Daily Press Summary
Big depositors in two largest Cypriot banks face significant losses under new bailout deal; Cypriot Archbishop calls for euro exit
The Cypriot government has agreed with the EU/IMF/ECB Troika on a revised bailout plan, which was signed off by eurozone finance ministers in the early hours of today. Under the deal, the second-largest Cypriot bank, Laiki Bank, will be split into a ‘good bank’ and a ‘bad bank’. All deposits below €100,000 will be transferred to the ‘good bank’, which will merge with Bank of Cyprus, the largest Cypriot bank. Deposits over €100,000 will remain in the ‘bad bank’, which will be wound down over time – meaning that all Laiki Bank big depositors are set to take significant losses.
Bank of Cyprus will be recapitalised, with deposits over €100,000 expected to take significant losses in the process (reports suggest the haircut could be of up to 40%). The controversial deposit levy has been scrapped, so the new deal will not have to be approved by the Cypriot parliament. Cypriot MPs had already adopted the bank restructuring plan on Friday, along with a set of measures to enforce capital controls, meaning that they don’t have to vote again on the details. It remains unclear whether Cypriot banks will re-open tomorrow as planned. Open Europe’s Raoul Ruparel appeared on CNN this morning discussing the deal. Open Europe’s rolling blog coverage of the Cypriot crisis was cited by CNN Money, Il Sole 24 Ore and Ziarul Financiar, Italy’s and Romania’s leading business dailies, ZeroHedge, and the Guardian’s and Telegraph’s live blogs, while Open Europe’s Pawel Swidlicki was cited in the New Zealand Herald.
Meanwhile, FAZ reports that the Cypriot Central Bank’s liabilities to the rest of the Eurosystem (Target 2) have increased by between €100m and €200m over the past week, suggesting that funds have been leaving the island despite the banks being closed and the restrictions on cash and electronic transfers. Separately, EUobserver reports that the leader of the Cypriot Orthodox Church, Chrysostomos II, said on Saturday, “It is certain that [the euro] will not last in the long term, and the best is to think about how to escape it.” According to a survey by pollster Maurice de Hond, 56% of Dutch think Cyprus should leave the eurozone.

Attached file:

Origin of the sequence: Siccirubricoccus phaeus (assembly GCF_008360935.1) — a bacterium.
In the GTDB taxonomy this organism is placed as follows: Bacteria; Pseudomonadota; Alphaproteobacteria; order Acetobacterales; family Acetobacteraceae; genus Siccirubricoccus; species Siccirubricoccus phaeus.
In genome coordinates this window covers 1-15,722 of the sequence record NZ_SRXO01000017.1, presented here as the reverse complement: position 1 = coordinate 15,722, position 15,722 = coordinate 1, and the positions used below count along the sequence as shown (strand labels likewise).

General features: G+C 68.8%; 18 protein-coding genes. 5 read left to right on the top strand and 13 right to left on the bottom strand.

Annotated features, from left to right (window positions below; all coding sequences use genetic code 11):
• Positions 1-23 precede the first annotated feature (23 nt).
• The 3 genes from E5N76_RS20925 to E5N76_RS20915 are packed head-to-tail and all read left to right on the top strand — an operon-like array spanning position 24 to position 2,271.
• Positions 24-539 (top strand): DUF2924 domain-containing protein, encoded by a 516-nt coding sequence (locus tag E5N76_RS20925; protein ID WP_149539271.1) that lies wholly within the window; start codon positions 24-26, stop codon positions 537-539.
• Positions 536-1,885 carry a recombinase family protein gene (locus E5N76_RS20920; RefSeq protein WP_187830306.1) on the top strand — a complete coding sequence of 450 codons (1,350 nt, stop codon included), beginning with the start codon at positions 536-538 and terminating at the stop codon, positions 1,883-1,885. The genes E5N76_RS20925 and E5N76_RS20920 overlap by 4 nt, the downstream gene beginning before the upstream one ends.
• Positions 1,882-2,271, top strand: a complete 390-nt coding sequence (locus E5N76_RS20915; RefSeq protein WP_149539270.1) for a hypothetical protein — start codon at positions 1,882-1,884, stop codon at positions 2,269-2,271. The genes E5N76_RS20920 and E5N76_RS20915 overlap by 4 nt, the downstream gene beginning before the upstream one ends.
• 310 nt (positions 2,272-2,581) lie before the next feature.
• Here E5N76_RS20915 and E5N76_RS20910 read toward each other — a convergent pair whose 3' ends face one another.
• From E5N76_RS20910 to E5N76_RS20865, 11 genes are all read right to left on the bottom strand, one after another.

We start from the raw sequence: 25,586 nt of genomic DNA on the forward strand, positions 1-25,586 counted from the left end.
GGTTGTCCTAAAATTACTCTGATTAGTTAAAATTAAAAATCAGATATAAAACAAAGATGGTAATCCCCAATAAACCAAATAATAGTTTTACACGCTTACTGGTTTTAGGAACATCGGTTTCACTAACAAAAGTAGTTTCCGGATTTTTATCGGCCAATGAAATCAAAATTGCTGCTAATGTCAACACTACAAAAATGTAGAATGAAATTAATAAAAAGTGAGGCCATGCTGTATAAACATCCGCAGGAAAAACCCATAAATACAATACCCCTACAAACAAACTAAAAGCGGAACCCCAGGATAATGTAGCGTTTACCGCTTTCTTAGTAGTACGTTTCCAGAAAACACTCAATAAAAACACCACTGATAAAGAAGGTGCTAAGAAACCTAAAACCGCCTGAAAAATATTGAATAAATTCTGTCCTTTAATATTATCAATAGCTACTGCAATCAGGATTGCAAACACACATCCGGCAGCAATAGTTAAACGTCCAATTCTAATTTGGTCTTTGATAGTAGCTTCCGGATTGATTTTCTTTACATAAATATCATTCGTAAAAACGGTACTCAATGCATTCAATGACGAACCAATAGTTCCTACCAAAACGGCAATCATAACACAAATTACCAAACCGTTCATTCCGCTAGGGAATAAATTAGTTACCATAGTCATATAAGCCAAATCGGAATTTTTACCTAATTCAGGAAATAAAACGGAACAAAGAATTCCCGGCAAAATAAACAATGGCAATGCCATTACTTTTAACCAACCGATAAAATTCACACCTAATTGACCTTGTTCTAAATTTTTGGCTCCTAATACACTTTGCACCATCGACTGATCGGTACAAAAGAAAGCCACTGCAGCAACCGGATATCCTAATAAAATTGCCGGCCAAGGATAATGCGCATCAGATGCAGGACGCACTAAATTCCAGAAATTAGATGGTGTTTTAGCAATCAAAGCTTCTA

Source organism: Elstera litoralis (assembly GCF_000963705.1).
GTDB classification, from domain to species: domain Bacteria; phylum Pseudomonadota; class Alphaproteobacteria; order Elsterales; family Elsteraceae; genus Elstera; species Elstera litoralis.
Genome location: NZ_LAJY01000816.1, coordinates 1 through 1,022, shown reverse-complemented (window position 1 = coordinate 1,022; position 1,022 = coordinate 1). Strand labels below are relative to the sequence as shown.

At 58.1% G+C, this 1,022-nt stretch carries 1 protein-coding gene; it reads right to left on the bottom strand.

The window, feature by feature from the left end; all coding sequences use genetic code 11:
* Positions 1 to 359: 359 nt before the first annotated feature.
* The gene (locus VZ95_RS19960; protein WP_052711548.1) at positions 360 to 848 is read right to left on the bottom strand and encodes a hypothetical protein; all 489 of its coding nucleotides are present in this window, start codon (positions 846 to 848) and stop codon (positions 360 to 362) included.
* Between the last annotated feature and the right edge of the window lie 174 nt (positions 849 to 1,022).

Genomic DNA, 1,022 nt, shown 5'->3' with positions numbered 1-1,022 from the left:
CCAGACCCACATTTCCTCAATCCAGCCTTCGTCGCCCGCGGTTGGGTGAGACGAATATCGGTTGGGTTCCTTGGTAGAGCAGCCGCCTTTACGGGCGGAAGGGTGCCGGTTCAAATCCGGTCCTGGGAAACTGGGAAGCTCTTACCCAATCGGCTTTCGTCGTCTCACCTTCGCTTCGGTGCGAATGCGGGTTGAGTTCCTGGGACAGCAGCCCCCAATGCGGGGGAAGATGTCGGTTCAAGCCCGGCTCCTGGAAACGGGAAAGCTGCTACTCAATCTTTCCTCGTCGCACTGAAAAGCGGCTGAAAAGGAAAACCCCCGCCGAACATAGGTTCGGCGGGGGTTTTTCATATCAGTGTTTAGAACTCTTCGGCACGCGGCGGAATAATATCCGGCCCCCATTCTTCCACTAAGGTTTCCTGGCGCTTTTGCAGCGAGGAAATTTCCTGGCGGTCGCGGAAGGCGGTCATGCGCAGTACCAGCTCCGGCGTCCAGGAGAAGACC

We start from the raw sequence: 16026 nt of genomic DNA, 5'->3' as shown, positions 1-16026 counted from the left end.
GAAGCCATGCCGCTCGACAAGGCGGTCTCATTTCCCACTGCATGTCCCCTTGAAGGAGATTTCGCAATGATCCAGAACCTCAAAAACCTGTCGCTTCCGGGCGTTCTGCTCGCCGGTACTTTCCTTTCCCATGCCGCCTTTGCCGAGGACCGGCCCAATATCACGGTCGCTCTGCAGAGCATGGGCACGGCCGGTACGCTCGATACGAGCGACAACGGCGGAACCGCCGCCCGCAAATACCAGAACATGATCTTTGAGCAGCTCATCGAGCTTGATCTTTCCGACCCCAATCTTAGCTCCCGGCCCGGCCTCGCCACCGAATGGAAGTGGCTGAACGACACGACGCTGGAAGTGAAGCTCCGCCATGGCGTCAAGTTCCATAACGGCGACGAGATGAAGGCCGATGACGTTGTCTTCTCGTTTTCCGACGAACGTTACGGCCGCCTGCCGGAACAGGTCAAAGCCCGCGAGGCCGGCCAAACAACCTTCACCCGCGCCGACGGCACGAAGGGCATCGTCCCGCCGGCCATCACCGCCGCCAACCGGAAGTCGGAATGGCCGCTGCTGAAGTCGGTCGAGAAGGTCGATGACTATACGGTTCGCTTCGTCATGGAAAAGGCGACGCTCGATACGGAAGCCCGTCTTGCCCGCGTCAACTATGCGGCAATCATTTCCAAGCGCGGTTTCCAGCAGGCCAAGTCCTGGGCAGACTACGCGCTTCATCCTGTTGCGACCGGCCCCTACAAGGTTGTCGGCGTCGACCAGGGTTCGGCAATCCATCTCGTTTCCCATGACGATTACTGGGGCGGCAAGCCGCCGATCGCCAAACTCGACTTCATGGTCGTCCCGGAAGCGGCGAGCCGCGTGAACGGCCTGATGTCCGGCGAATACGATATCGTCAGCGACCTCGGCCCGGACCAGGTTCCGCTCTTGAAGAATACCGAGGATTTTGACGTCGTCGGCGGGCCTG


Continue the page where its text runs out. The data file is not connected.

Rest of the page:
FT Eurogroup statement EUobserver Irish Times European Voice EUobserver 2 FT 2 Independent Guardian Le Figaro El País El Mundo El Mundo 2 Kathimerini Kathimerini 2 Kathimerini 3 Times Mail Telegraph Irish Times European Voice Euractiv BBC Bild Welt Süddeutsche Süddeutsche 2 FAZ FAZ 2 New Zealand Herald Il Sole 24 Ore Ziarul Financiar El País
A leader in Handelsblatt argues: "For the first time, the eurozone dares to close down a bankrupt bank and let wealthy shareholders and bondholders pay for it". Writing in Die Welt, Sebastian Jost also welcomes the “ground-breaking” deal which places the burden on the wealthy rather than on the public, while adding that it is also a “risky experiment”.
Handelsblatt: Leader Welt: Jost WSJ: Nixon WSJ: Jenkins Jr. FT: Münchau FT: Dizard Telegraph: Halligan Telegraph: Bootle Saturday’s Telegraph: Moore Saturday's Telegraph: Leader Saturday's Guardian: Leader FT Weekend: Barber
Mats Persson: Events in Cyprus have shown just what a “high-risk gamble the euro was” and that Germany is “no longer willing indefinitely to foot the bill alone”
Writing in the Sunday Telegraph, Open Europe Director Mats Persson argued that “Events in Cyprus have shown just what a high-risk gamble the euro was.” He added, “The euro remains a supranational currency ruled by 17 national governments, parliaments and electoral cycles. If you could design a system whereby a splinter could take down an elephant, this would be it.”
In Saturday’s Times, Mats set out how Cyprus might leave the eurozone in the absence of a bailout deal. He noted that whatever the eventual outcome “the eurozone has never been this close to waving goodbye to a member” and that “this episode signals that Germany and the other northern European countries are no longer willing indefinitely to foot the bill alone. At the same time the eurozone continues to lack the tools to deal with an acute crisis. This makes change almost inevitable for the way the eurozone is governed.” He concluded that this could be an opportunity for the UK to push its vision of an EU in which “powers can be passed back to member states.” Mats also looked at the mechanics of a euro exit on his Telegraph blog.